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Hold of the Past

May 15, 2011 Leave a comment

Hold of the Past

by Ali Khan on Saturday, January 8, 2011 at 8:44pm

On Tuesday, hope died in Pakistan. Salman Taseer, whatever his flaws, was a courageous progressive; a rare breed in the increasingly radical Pakistani society. While others minced words about the sheer hypocrisy and extremism in our society, Mr. Taseer openly criticized and condemned the convolution of dark forces plaguing Pakistan. And he complimented the province of his governorship, for Punjab deserves men like him who possess the lively charm the land of five rivers is famous for. Salman Taseer died a martyr, a true martyr unlike many, because he raised his voice for the helpless, and for reason.

Mr. Taseer’s murder has raised the existential question for Pakistan: What kind of nation is Pakistan supposed to be? Will we honor the founder of the nation at long last and create a more equitable and liberal one or slowly turn into a theocratic state directly or indirectly ruled by up-to-no-good Mullahs? The answer and subsequent actions supporting it will determine the fate of this cursed land.

The following is quoted from Mr. Jinnah’s address to the 1st constituent assembly of Pakistan on August 11, 1947:

“The first observation that I would like to make is this… the first duty of a Government is to maintain law and order, so that the life, property and religious beliefs of its subjects are fully protected by the State. I cannot emphasize it too much…You are free; you are free to go to your temples, you are free to go to your mosques or to any other places of worship in this State of Pakistan. You may belong to any religion or caste or creed — that has nothing to do with the business of the State”

History provides ample evidence that only progressive leaning societies and nations prosper.  It is interesting to note that in some instances clergy actually played a forward-looking role in advancing out-of-the-box thinking. Today’s clergy and their herds in the Muslim world in general and Pakistan in particular, by contrast, are striving to put a stop on any progress and turn back the clock of time. In doing so, they have suffocated people’s lives and aspirations for a better future. Any peace that follows the current war will be the ‘peace of a graveyard’ if these angels of darkness prevail.

It is tempting to blame politicians for the political point-scoring that followed Mr. Taseer’s death. But the hard fact remains that the large segments of the population (the constituencies) shamefully supports the murderer, with some clergymen even forbidding prayers for the dead man! It would be nice to see someone with the spine and leadership to stand up and be counted but is unlikely to happen.

The society must also re-evaluate its concept of heroes and villains. Success in business and other careers should be applauded. Pakistan is not a communist or socialist state and has a robust ownership society, with about 90% of national income coming from private ownerships. Granted, the income inequality plays a huge rule in the frustration felt by the have-nots but that is largely due to corruption and a legal system ( and poor enforcement of laws) that stifles growth and confidence. Those who take up arms in anger over real or perceived injustices and miraculously justify their actions by some very questionable theology are mere criminals, not robinhoods. The real heroes are the creators of businesses and opportunity and people like Imran Khan before his re-incarnation as a born-again agitator of everything.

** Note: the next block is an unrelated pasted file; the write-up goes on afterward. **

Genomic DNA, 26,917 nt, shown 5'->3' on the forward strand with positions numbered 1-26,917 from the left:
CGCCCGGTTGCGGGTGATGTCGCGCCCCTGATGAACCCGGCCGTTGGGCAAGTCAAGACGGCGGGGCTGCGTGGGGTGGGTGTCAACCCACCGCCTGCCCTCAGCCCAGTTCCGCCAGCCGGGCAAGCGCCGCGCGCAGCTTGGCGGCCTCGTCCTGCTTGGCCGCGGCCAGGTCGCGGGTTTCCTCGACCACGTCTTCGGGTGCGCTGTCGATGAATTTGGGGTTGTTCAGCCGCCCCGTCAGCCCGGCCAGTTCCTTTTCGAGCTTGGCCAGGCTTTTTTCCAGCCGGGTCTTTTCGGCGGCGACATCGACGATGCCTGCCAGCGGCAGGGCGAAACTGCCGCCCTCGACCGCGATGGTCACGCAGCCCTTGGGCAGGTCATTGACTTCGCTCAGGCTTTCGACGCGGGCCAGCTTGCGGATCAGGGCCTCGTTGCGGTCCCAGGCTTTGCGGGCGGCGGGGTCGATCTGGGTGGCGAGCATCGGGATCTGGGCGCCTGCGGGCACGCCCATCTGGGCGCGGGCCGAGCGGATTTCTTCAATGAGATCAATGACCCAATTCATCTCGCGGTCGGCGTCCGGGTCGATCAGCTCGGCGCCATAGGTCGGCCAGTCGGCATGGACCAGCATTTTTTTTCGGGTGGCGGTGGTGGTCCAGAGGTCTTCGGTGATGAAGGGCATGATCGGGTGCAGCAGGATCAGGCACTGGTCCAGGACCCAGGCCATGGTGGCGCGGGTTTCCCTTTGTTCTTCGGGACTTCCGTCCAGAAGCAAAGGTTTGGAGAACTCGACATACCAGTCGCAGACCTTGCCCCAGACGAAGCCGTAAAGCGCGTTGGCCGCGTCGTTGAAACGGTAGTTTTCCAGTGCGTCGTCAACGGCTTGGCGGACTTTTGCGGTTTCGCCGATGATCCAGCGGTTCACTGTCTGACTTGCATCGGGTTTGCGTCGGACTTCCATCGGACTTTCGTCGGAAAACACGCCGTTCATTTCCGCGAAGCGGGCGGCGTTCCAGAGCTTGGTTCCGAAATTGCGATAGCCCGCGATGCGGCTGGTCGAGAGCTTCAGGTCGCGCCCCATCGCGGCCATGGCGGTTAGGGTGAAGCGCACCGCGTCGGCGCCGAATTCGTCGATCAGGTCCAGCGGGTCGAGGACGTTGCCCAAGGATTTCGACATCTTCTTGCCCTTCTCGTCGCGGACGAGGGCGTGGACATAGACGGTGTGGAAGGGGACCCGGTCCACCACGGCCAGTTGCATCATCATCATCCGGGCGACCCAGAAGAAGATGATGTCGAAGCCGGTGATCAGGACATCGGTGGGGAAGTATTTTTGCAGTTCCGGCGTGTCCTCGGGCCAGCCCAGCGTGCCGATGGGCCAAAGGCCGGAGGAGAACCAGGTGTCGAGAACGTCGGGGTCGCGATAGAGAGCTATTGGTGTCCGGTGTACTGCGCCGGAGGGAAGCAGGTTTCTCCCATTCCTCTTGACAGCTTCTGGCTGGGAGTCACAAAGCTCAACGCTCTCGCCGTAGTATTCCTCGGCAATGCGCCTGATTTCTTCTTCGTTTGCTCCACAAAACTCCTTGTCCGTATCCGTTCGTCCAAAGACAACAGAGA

In the absence of guts from politicians, would it be a ‘conspiracy against democracy’ to look to the ‘saviors of Pakistan’ with a plea? The army is the only institution with the strength and, hopefully, some spine, to take the lunatics head on.  Besides, the Army has unfinished business from Musharraf’s era.  Gen. Musharraf routinely claimed that ‘we have cleaned the terrorists from our cities and towns’, implying rather naively that the threat had been neutralized.

The real solution to the menace of terrorism and extremism is to strike at the heart of its ideology. If Mr. Taseer could face and answer some very tough (and sometimes personal) questions from the students of GC, Lahore, why can’t some Mullah be subjected to the same scrutiny? It is high time we honor Salman Taseer by initiating an open debate about the role of religion in the state. The unearned privileges of Mullahs and their kin must be questioned. They have turned the prophet into an antique that is popular to own but need not be examined critically. If they have their way, an idol of Muhammad (SA) will make its way in Kaaba in a few hundred years and turn into a Buddha or Ram in a thousand years.

Between 2007 and 2009, more than 5500 civilians have died in terrorist acts in Pakistan.There has been a constant rise in terrorism since 2001.Is this a new normal for Pakistan? It will be if Pakistanis continue to treat it as a foreign problem and blame everything on CIA, Mossad and RAW. To wait until every line is crossed by the lunatics is like waiting for a blast that takes the life of a beloved one.

Pakistanis are not bedouins by nature and do not need to involve themselves in never-ending conflicts that only keep them from realizing their full potential. In an era when younger population is considered an enormous asset, Pakistan, with its median age of 21, must shed the hold of the past and move forward. The unbaptized are happy living in a deficient form of heaven. The so-called silent majority has been silent too long, living on the shores on Acheron. Its time they answer the call of their conscience and honor Salman Taseer’s legacy.

Categories: Society and Religion